US4173037A (en) * 1977-10-31 1979-10-30 General Electric Company Lamp support device
US4383291A (en) * 1981-02-23 1983-05-10 Sears, Roebuck And Co. Lamp shade assembly kit
US4392190A (en) * 1981-01-06 1983-07-05 Garthop Upton Shaded lamp for reading and like purposes
US4533984A (en) * 1982-09-07 1985-08-06 Gatton James W Variable-width-beam light apparatus
US4692850A (en) * 1985-12-30 1987-09-08 Ledoux John P Lamp for temporarily attaching to a support
US4874991A (en) * 1987-06-30 1989-10-17 Ruskin Thomas R Touch controlled multiple position lamp

Patent Citations (14)

* Cited by examiner, † Cited by third party
Publication number Priority date Publication date Assignee Title
US2113134A (en) * 1936-03-02 1938-04-05 Edward C Godfrey Electric light fixture
US2231137A (en) * 1940-06-26 1941-02-11 Markel Electric Products Inc Electric lighting fixture
GB649683A (en) * 1948-09-29 1951-01-31 Cyril Herbert Kemp Improvements in lamp mountings
US2503974A (en) * 1949-01-05 1950-04-11 Albert R Sparaco Repair and warning lamp for vehicles
US2857509A (en) * 1956-01-18 1958-10-21 Ira L Fuller Adjustable lamp shade
US2834875A (en) * 1956-07-30 1958-05-13 Elmer F Grohskopf Side-opening lamp shade
US3281589A (en) * 1964-03-12 1966-10-25 Philip J Cronan Adjustable lamp shade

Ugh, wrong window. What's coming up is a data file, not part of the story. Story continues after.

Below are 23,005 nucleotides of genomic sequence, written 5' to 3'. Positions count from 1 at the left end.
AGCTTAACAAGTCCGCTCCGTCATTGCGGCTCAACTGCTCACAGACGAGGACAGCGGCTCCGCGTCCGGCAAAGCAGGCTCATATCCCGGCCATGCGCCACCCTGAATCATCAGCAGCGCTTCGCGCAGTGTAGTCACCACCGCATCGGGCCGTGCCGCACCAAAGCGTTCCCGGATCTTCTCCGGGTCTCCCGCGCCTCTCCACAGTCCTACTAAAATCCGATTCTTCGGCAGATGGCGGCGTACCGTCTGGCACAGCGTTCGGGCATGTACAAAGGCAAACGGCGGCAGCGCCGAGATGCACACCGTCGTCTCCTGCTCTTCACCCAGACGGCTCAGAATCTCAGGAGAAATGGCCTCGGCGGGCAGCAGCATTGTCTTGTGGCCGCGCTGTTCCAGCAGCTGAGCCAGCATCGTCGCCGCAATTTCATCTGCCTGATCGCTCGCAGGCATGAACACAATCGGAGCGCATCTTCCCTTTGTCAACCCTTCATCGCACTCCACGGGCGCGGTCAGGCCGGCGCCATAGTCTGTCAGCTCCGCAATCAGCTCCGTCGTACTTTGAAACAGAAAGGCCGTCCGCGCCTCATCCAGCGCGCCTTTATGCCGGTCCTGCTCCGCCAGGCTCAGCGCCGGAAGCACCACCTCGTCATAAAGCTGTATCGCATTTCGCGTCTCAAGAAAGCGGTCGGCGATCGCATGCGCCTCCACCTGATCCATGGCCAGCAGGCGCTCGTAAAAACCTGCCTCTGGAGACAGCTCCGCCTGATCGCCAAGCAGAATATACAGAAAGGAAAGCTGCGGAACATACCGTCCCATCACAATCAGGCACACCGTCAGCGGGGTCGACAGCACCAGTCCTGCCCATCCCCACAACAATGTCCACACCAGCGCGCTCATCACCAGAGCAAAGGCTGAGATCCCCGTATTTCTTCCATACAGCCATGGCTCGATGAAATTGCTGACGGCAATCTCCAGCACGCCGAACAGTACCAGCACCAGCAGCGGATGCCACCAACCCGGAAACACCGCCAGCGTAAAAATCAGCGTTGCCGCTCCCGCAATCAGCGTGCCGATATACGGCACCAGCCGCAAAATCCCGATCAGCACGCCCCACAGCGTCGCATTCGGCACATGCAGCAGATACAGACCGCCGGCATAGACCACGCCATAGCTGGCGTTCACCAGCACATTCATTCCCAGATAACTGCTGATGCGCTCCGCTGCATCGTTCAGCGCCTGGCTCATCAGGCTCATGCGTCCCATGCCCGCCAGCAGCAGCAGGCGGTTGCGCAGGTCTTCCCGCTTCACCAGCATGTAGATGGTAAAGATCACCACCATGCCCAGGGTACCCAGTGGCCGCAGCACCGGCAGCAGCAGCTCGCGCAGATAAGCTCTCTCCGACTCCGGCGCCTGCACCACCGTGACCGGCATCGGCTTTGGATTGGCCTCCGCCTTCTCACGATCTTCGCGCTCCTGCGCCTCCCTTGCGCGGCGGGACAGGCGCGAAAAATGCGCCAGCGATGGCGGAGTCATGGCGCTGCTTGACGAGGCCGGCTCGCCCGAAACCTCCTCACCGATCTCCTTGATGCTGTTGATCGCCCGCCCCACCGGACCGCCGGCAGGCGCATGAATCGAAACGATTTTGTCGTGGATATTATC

US3764801A (en) * 1972-03-10 1973-10-09 W Mainieks Knock-down kit for forming lamp shades
US4173037A (en) * 1977-10-31 1979-10-30 General Electric Company Lamp support device
US4392190A (en) * 1981-01-06 1983-07-05 Garthop Upton Shaded lamp for reading and like purposes
US4383291A (en) * 1981-02-23 1983-05-10 Sears, Roebuck And Co. Lamp shade assembly kit
US4533984A (en) * 1982-09-07 1985-08-06 Gatton James W Variable-width-beam light apparatus
US4692850A (en) * 1985-12-30 1987-09-08 Ledoux John P Lamp for temporarily attaching to a support
US4874991A (en) * 1987-06-30 1989-10-17 Ruskin Thomas R Touch controlled multiple position lamp

Cited By (7)

* Cited by examiner, † Cited by third party
Publication number Priority date Publication date Assignee Title
US6296377B1 (en) 1998-11-13 2001-10-02 Hunter Fan Company Convertible modular lantern
US20030043587A1 (en) * 2001-08-29 2003-03-06 Illumination S.L.E. Inc. Decorating lamp unit
US8827505B1 (en) * 2011-05-13 2014-09-09 Rlr Industries, Inc. Lighting fixture with clip-connect diffuser base and self-retaining flexible diffuser
USD757984S1 (en) * 2015-02-20 2016-05-31 Volt, LLC Deck light
USD765300S1 (en) * 2015-05-07 2016-08-30 Artika for Living Inc. Light
USD853015S1 (en) * 2016-05-04 2019-07-02 Signify Holding B.V. Lamp
USD827183S1 (en) * 2017-04-26 2018-08-28 Contemporary Visions, LLC Light fixture

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FP Expired due to failure to pay maintenance fee

Effective date: 19950412

STCH Information on status: patent discontinuation

Free format text: PATENT EXPIRED DUE TO NONPAYMENT OF MAINTENANCE FEES UNDER 37 CFR 1.362